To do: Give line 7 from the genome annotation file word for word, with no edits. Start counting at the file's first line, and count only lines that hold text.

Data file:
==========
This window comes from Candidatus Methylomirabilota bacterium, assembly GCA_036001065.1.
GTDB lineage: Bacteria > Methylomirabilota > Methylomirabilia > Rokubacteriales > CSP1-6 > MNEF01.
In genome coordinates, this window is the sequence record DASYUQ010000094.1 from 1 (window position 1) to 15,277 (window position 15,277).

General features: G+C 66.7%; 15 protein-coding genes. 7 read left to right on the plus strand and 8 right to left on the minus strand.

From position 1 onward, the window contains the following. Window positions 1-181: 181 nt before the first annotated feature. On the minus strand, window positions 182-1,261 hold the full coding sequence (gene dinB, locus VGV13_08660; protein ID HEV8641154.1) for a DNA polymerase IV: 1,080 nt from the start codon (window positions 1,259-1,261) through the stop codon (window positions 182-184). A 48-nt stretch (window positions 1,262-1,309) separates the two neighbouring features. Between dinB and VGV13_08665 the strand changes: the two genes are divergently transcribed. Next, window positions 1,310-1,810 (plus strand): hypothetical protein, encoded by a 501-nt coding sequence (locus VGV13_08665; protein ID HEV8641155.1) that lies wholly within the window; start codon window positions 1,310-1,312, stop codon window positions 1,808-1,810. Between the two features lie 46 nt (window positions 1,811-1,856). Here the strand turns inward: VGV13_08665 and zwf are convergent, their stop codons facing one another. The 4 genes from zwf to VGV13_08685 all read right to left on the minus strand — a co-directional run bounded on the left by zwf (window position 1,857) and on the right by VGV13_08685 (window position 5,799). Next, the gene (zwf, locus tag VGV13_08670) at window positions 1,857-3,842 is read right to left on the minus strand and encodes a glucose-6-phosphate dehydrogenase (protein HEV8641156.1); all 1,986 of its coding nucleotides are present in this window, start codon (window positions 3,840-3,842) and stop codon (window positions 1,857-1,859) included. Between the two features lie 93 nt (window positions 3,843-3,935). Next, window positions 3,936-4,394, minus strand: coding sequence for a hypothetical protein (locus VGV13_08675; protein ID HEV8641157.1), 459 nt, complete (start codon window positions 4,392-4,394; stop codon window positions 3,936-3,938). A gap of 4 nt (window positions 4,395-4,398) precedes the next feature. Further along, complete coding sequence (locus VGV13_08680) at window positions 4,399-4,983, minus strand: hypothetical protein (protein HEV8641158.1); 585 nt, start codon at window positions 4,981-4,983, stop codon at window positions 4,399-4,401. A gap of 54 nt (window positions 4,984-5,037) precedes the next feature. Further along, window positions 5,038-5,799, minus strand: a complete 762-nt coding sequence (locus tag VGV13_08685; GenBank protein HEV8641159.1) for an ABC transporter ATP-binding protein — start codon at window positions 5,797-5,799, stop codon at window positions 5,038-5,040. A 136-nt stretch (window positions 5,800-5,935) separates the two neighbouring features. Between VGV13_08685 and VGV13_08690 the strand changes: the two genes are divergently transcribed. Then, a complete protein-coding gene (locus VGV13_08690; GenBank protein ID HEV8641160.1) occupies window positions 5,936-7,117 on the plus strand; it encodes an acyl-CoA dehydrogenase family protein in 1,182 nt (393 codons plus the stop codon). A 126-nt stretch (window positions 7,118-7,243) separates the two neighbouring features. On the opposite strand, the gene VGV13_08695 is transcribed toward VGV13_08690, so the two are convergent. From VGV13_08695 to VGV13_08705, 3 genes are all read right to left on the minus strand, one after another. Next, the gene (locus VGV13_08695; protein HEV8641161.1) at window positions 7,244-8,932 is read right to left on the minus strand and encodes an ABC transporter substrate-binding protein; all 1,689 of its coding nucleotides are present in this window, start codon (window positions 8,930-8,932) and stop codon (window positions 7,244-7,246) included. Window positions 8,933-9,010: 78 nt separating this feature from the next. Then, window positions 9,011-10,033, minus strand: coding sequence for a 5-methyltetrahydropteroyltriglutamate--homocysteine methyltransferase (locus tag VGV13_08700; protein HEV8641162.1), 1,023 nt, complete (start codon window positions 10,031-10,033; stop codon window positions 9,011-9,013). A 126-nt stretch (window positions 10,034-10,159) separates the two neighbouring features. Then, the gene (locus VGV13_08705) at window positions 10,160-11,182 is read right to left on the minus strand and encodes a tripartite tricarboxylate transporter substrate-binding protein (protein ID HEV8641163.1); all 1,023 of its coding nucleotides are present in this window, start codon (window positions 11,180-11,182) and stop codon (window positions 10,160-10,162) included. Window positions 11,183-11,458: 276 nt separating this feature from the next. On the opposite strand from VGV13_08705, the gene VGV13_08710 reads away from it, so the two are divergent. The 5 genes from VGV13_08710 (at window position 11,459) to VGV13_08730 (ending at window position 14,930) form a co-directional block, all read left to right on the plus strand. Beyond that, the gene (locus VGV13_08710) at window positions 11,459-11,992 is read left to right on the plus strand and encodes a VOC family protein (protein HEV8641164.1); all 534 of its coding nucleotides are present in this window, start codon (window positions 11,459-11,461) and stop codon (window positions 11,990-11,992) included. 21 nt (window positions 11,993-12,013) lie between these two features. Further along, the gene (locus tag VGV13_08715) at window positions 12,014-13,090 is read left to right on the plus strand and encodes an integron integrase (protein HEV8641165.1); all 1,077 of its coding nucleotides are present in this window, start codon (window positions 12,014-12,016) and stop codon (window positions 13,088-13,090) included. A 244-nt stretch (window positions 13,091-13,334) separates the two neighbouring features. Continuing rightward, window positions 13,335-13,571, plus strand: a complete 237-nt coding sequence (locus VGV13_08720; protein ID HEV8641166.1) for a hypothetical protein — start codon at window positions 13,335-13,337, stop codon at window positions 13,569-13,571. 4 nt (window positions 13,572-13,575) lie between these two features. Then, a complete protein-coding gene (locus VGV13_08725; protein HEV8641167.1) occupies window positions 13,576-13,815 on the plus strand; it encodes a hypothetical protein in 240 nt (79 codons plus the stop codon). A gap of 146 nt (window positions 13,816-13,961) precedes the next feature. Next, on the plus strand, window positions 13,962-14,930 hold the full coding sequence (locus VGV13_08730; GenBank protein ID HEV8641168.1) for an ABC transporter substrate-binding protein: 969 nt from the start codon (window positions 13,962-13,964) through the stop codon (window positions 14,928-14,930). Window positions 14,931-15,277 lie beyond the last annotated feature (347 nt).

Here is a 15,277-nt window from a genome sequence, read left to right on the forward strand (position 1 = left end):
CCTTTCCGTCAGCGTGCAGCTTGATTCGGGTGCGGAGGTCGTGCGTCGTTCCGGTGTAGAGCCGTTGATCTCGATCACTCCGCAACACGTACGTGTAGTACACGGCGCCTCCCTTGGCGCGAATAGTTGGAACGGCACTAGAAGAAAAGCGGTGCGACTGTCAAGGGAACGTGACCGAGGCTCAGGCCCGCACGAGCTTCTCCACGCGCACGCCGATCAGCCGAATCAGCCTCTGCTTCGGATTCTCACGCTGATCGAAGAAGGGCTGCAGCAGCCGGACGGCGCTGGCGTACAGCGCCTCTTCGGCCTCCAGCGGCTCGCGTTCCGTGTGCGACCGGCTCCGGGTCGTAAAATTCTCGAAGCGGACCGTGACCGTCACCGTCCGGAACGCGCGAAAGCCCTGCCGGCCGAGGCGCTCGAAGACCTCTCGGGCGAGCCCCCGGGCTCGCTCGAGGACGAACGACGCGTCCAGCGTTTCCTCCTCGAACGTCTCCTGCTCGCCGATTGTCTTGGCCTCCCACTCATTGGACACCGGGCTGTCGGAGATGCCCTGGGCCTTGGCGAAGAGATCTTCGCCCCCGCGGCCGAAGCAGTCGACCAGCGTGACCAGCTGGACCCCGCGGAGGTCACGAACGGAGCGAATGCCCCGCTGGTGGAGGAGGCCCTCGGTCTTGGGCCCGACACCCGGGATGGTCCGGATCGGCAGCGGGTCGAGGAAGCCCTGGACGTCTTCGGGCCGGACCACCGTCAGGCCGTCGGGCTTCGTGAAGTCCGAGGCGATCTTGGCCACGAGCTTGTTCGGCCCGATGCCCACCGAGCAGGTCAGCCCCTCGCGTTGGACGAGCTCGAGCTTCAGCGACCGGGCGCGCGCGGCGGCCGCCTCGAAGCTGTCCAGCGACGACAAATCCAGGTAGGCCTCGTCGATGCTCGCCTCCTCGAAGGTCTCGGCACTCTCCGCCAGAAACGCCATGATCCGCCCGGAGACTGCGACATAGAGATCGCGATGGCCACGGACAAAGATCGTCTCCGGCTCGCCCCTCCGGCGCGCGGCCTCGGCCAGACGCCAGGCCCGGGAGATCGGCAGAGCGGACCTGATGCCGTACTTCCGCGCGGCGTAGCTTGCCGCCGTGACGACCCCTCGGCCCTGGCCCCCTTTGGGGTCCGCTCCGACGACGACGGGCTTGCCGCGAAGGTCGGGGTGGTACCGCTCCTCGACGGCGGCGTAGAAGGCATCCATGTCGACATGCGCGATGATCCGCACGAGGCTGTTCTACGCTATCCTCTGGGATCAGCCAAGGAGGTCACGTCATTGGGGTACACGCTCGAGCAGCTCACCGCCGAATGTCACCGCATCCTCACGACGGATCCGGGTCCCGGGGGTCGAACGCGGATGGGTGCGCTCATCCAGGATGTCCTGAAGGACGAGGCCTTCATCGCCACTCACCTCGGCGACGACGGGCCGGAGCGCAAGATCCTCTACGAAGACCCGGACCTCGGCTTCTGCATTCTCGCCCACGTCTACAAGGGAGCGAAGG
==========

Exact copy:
CCTTTCCGTCAGCGTGCAGCTTGATTCGGGTGCGGAGGTCGTGCGTCGTTCCGGTGTAGAGCCGTTGATCTCGATCACTCCGCAACACGTACGTGTAGTACACGGCGCCTCCCTTGGCGCGAATAGTTGGAACGGCACTAGAAGAAAAGCGGTGCGACTGTCAAGGGAACGTGACCGAGGCTCAGGCCCGCACGAGCTTCTCCACGCGCACGCCGATCAGCCGAATCAGCCTCTGCTTCGGATTCTCACGCTGATCGAAGAAGGGCTGCAGCAGCCGGACGGCGCTGGCGTACAGCGCCTCTTCGGCCTCCAGCGGCTCGCGTTCCGTGTGCGACCGGCTCCGGGTCGTAAAATTCTCGAAGCGGACCGTGACCGTCACCGTCCGGAACGCGCGAAAGCCCTGCCGGCCGAGGCGCTCGAAGACCTCTCGGGCGAGCCCCCGGGCTCGCTCGAGGACGAACGACGCGTCCAGCGTTTCCTCCTCGAACGTCTCCTGCTCGCCGATTGTCTTGGCCTCCCACTCATTGGACACCGGGCTGTCGGAGATGCCCTGGGCCTTGGCGAAGAGATCTTCGCCCCCGCGGCCGAAGCAGTCGACCAGCGTGACCAGCTGGACCCCGCGGAGGTCACGAACGGAGCGAATGCCCCGCTGGTGGAGGAGGCCCTCGGTCTTGGGCCCGACACCCGGGATGGTCCGGATCGGCAGCGGGTCGAGGAAGCCCTGGACGTCTTCGGGCCGGACCACCGTCAGGCCGTCGGGCTTCGTGAAGTCCGAGGCGATCTTGGCCACGAGCTTGTTCGGCCCGATGCCCACCGAGCAGGTCAGCCCCTCGCGTTGGACGAGCTCGAGCTTCAGCGACCGGGCGCGCGCGGCGGCCGCCTCGAAGCTGTCCAGCGACGACAAATCCAGGTAGGCCTCGTCGATGCTCGCCTCCTCGAAGGTCTCGGCACTCTCCGCCAGAAACGCCATGATCCGCCCGGAGACTGCGACATAGAGATCGCGATGGCCACGGACAAAGATCGTCTCCGGCTCGCCCCTCCGGCGCGCGGCCTCGGCCAGACGCCAGGCCCGGGAGATCGGCAGAGCGGACCTGATGCCGTACTTCCGCGCGGCGTAGCTTGCCGCCGTGACGACCCCTCGGCCCTGGCCCCCTTTGGGGTCCGCTCCGACGACGACGGGCTTGCCGCGAAGGTCGGGGTGGTACCGCTCCTCGACGGCGGCGTAGAAGGCATCCATGTCGACATGCGCGATGATCCGCACGAGGCTGTTCTACGCTATCCTCTGGGATCAGCCAAGGAGGTCACGTCATTGGGGTACACGCTCGAGCAGCTCACCGCCGAATGTCACCGCATCCTCACGACGGATCCGGGTCCCGGGGGTCGAACGCGGATGGGTGCGCTCATCCAGGATGTCCTGAAGGACGAGGCCTTCATCGCCACTCACCTCGGCGACGACGGGCCGGAGCGCAAGATCCTCTACGAAGACCCGGACCTCGGCTTCTGCATTCTCGCCCACGTCTACAAGGGAGCGAAGG